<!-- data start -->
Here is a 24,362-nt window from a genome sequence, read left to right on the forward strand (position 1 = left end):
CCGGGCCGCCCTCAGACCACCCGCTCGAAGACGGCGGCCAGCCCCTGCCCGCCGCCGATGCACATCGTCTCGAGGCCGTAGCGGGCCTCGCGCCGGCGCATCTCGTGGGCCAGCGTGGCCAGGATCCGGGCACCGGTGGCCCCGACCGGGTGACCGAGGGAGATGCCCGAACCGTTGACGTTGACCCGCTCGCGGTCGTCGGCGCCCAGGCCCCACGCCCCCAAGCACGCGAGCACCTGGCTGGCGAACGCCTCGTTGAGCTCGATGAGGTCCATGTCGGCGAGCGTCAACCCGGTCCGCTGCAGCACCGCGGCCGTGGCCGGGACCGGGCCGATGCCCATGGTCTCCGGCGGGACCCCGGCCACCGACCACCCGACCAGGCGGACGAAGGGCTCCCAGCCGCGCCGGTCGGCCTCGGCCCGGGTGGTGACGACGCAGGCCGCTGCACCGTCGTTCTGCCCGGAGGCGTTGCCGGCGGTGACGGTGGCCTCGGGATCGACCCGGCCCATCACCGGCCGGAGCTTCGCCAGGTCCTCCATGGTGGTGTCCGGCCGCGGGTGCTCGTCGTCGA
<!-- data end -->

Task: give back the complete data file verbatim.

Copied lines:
Here is a 24,362-nt window from a genome sequence, read left to right on the forward strand (position 1 = left end):
CCGGGCCGCCCTCAGACCACCCGCTCGAAGACGGCGGCCAGCCCCTGCCCGCCGCCGATGCACATCGTCTCGAGGCCGTAGCGGGCCTCGCGCCGGCGCATCTCGTGGGCCAGCGTGGCCAGGATCCGGGCACCGGTGGCCCCGACCGGGTGACCGAGGGAGATGCCCGAACCGTTGACGTTGACCCGCTCGCGGTCGTCGGCGCCCAGGCCCCACGCCCCCAAGCACGCGAGCACCTGGCTGGCGAACGCCTCGTTGAGCTCGATGAGGTCCATGTCGGCGAGCGTCAACCCGGTCCGCTGCAGCACCGCGGCCGTGGCCGGGACCGGGCCGATGCCCATGGTCTCCGGCGGGACCCCGGCCACCGACCACCCGACCAGGCGGACGAAGGGCTCCCAGCCGCGCCGGTCGGCCTCGGCCCGGGTGGTGACGACGCAGGCCGCTGCACCGTCGTTCTGCCCGGAGGCGTTGCCGGCGGTGACGGTGGCCTCGGGATCGACCCGGCCCATCACCGGCCGGAGCTTCGCCAGGTCCTCCATGGTGGTGTCCGGCCGCGGGTGCTCGTCGTCGA